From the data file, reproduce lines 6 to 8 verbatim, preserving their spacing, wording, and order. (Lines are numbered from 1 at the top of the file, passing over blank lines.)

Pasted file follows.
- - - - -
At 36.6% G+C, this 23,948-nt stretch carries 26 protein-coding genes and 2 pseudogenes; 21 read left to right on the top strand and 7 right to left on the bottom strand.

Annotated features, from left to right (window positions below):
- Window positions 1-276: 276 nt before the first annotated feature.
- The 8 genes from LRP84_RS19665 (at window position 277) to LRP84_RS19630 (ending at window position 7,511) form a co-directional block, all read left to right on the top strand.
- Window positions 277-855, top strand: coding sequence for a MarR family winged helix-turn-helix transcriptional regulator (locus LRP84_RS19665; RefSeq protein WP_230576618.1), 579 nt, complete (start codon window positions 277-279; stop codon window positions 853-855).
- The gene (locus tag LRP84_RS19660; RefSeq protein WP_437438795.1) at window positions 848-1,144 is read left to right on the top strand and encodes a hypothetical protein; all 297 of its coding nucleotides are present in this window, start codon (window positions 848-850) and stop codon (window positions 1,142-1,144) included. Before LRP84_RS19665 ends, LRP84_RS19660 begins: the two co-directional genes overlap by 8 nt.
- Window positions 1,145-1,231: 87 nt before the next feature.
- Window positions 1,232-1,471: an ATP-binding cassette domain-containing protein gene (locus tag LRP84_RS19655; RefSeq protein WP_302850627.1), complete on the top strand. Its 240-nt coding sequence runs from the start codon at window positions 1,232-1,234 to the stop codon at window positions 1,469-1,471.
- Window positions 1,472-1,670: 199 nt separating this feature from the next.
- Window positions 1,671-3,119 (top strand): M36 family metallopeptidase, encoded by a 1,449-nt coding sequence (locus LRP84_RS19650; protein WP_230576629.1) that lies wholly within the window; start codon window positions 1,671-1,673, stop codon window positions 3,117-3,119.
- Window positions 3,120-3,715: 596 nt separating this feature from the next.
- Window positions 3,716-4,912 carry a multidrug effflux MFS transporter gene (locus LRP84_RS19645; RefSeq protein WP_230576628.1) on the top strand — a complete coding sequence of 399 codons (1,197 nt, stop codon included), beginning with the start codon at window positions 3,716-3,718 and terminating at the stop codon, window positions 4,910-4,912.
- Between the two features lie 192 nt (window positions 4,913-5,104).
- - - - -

- The gene (locus tag LRP84_RS19660; RefSeq protein WP_437438795.1) at window positions 848-1,144 is read left to right on the top strand and encodes a hypothetical protein; all 297 of its coding nucleotides are present in this window, start codon (window positions 848-850) and stop codon (window positions 1,142-1,144) included. Before LRP84_RS19665 ends, LRP84_RS19660 begins: the two co-directional genes overlap by 8 nt.
- Window positions 1,145-1,231: 87 nt before the next feature.
- Window positions 1,232-1,471: an ATP-binding cassette domain-containing protein gene (locus tag LRP84_RS19655; RefSeq protein WP_302850627.1), complete on the top strand. Its 240-nt coding sequence runs from the start codon at window positions 1,232-1,234 to the stop codon at window positions 1,469-1,471.